Articles by Michael Drues

  1. 510(k) Substantial Equivalence In Plain English — Part 2

    Part 1 of this article sought to provide a better understanding of the concept of substantial equivalence in premarket notifications, more commonly known as 510(k)’s, using easy-to-understand metaphors. We also looked at recently issued CDRH draft guidance concerning different technological characteristics of a 510(k) submission. In Part 2, we move on to another piece of recent CDRH guidance, this one dealing with the controversial topic of split predicates.

  2. 510(k) Substantial Equivalence In Plain English — Part 1

    The two most important components of a successful 510(k) submission are the substantial equivalence argument and the risk mitigation strategy. This two-part article will focus specifically on the substantial equivalence component, explaining what it is and how to establish it. It will also explore two recently issued FDA guidances related to substantial equivalence, and how they should influence your regulatory strategy.

  3. Is Your Boring Regulatory Strategy Costing You Business?

    When people in the medical device world use the phrase “regulatory strategy,” they usually mean the path they will take to get their product onto the market. And when they say “competitive regulatory strategy,” they are usually referring to the way their competitor(s) got their products onto the market.

  4. Take Control Of Your Medical Device’s FDA Classification

    If you’re developing a medical device that’s substantially equivalent to an existing device, then the FDA classification process can seem straightforward. Simply head over to the classification database on the CDRH website, enter the relevant information about your product, hit the search button, and viola! You can quickly determine whether your device fits into the Class I, II, or III category. At least, that’s what most people think.  Reality, however, is far more complicated, and there are exceptions to every rule. The best regulatory strategies take advantage of the exceptions – not just the rules.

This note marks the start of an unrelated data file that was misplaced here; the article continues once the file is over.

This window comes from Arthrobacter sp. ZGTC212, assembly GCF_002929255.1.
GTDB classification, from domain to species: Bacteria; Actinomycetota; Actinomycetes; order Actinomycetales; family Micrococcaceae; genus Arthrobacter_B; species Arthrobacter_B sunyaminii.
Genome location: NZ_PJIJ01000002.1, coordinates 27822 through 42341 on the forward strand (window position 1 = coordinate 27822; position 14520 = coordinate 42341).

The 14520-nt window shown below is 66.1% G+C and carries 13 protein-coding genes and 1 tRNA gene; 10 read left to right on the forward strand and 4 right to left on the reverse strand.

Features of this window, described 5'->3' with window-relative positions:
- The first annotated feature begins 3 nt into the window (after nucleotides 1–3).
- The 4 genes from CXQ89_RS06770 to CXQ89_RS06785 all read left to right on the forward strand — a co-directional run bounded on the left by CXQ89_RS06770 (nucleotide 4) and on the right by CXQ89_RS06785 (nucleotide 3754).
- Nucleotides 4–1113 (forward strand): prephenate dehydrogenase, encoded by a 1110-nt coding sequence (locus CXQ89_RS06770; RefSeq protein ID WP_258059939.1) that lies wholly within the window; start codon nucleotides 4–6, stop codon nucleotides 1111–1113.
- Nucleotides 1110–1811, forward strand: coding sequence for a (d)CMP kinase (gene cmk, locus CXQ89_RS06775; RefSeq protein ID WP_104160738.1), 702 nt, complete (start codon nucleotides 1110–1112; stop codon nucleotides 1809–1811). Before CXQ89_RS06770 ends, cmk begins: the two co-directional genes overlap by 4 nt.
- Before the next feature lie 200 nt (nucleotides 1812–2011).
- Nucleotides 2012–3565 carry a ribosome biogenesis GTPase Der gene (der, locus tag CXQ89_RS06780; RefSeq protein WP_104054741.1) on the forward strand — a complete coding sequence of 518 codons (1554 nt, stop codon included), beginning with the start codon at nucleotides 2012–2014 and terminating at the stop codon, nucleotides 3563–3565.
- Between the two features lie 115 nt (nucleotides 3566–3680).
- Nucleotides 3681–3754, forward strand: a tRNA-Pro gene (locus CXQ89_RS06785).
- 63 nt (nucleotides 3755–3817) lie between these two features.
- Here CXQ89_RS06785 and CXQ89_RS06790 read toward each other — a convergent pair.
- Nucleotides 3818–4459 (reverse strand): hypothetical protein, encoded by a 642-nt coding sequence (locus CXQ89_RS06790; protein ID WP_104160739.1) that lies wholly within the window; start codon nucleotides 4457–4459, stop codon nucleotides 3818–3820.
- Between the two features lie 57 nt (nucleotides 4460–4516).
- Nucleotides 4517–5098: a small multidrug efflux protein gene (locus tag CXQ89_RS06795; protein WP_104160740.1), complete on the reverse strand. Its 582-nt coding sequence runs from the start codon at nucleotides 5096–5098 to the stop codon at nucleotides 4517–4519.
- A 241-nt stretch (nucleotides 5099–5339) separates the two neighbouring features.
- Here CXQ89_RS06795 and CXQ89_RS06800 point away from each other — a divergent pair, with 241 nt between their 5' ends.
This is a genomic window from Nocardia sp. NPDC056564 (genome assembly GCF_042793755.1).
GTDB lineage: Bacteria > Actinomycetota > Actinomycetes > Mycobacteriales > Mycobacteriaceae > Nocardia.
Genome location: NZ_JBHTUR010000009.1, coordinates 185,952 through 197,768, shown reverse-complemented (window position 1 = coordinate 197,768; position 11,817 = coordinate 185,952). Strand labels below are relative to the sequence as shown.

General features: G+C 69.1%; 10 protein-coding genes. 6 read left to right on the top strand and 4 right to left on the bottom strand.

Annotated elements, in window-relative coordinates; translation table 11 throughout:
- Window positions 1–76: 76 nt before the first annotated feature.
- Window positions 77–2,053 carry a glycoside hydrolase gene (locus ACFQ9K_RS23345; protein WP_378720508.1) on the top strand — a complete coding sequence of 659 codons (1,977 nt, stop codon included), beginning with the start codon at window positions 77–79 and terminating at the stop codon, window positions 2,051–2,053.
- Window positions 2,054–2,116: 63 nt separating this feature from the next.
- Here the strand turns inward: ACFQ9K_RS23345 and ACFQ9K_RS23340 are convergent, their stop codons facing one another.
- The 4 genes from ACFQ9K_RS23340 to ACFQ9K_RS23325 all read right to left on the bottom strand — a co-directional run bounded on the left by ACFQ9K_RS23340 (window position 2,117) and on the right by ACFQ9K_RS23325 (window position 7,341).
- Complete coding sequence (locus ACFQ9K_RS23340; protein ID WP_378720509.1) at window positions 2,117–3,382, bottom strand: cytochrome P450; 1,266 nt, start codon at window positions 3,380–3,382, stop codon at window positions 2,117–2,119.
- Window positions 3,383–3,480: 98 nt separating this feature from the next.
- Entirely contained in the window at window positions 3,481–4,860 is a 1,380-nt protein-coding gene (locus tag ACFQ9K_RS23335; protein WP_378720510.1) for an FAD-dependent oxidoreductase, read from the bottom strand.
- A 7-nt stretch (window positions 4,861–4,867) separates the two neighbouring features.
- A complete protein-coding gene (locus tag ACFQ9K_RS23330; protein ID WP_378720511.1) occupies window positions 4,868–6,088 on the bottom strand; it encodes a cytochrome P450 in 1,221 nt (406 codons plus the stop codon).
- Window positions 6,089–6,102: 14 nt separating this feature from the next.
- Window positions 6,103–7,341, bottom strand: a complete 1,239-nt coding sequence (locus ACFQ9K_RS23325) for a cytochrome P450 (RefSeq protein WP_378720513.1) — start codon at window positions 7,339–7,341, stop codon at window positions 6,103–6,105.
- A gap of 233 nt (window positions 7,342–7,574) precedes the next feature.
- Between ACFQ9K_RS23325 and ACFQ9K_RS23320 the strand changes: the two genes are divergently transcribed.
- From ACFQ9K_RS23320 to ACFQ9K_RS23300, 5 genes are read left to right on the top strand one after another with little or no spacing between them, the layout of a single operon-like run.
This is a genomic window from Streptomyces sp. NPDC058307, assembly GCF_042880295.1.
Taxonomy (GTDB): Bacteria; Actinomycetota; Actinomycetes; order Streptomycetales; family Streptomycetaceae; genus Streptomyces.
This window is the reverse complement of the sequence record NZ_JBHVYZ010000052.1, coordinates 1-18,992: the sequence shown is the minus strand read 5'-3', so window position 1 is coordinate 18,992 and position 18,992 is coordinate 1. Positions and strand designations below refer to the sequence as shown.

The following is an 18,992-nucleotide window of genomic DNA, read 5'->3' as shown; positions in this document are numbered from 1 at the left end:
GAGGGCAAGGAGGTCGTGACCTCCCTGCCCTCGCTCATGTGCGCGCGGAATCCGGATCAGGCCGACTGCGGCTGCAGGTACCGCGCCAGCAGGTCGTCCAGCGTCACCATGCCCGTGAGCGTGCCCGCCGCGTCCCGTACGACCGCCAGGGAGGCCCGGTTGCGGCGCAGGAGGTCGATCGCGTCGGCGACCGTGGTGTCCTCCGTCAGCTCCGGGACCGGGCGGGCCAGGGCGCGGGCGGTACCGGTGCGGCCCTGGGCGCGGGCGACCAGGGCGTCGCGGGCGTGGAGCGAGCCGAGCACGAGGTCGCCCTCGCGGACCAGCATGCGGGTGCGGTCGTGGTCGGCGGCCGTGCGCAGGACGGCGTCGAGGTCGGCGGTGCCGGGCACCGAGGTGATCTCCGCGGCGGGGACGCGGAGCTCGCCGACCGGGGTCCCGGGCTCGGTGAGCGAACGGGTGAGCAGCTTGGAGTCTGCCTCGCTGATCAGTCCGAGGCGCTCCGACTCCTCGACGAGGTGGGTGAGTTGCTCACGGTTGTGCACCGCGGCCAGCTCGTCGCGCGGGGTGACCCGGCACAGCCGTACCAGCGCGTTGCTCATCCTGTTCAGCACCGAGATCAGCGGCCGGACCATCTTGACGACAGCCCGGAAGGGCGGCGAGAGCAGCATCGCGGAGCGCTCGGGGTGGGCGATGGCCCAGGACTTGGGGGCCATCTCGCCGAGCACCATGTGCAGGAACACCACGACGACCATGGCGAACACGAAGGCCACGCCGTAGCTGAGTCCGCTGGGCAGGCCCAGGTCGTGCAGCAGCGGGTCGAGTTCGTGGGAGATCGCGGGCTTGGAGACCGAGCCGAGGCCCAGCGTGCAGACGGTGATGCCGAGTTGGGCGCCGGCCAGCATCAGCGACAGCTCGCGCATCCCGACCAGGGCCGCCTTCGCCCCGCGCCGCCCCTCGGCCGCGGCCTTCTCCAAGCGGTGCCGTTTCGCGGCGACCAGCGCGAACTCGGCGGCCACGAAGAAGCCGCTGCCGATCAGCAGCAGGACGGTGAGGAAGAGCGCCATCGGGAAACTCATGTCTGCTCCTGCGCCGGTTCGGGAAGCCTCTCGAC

5. FDA’s PMA Pathway: Friend Or Foe?

    Approximately 10% of all medical devices enter the U.S. market through the FDA’s premarket approval (PMA) process, making it the second most-used U.S. pathway behind the 510(k). Since the PMA path is required for devices that are high risk (Class III) or for which no predicate exist, it is much more rigorous — that is to say, more complex and time consuming — than the 510(k).

  6. Combination Products 101: A Primer For Medical Device Makers

    The current definition of a combination product, according to the Code of Federal Regulations (CFR), is a product that involves a medical device and/or a drug and/or a biologic —combining any two of these product classes, and sometimes even all three.

  7. Secrets Of The De Novo Pathway, Part 2: Is De Novo Right For Your Device?

    In Part 1 of this series, we explored the history of the FDA’s de novo classification — what it is, why it was established, why it has been underutilized by medical device makers, and what the agency has done in recent years to make it a more attractive option. But is it the appropriate pathway to market for your novel low-risk device? This second installment seeks to help you answer that question by contemplating several key regulatory and business considerations related to the de novo process.

  8. Secrets Of The De Novo Pathway, Part 1: Why Aren’t More Device Makers Using It?

    The de novo classification option, introduced as part of the U.S. Food and Drug Administration Modernization Act of 1997 (FDAMA), was developed as a new regulatory pathway for novel low-risk medical devices. Interestingly, this alternative to the lengthy premarket approval process (PMA) has never quite caught on among device makers. In fact, it remains one of the least-traveled routes to market for new devices.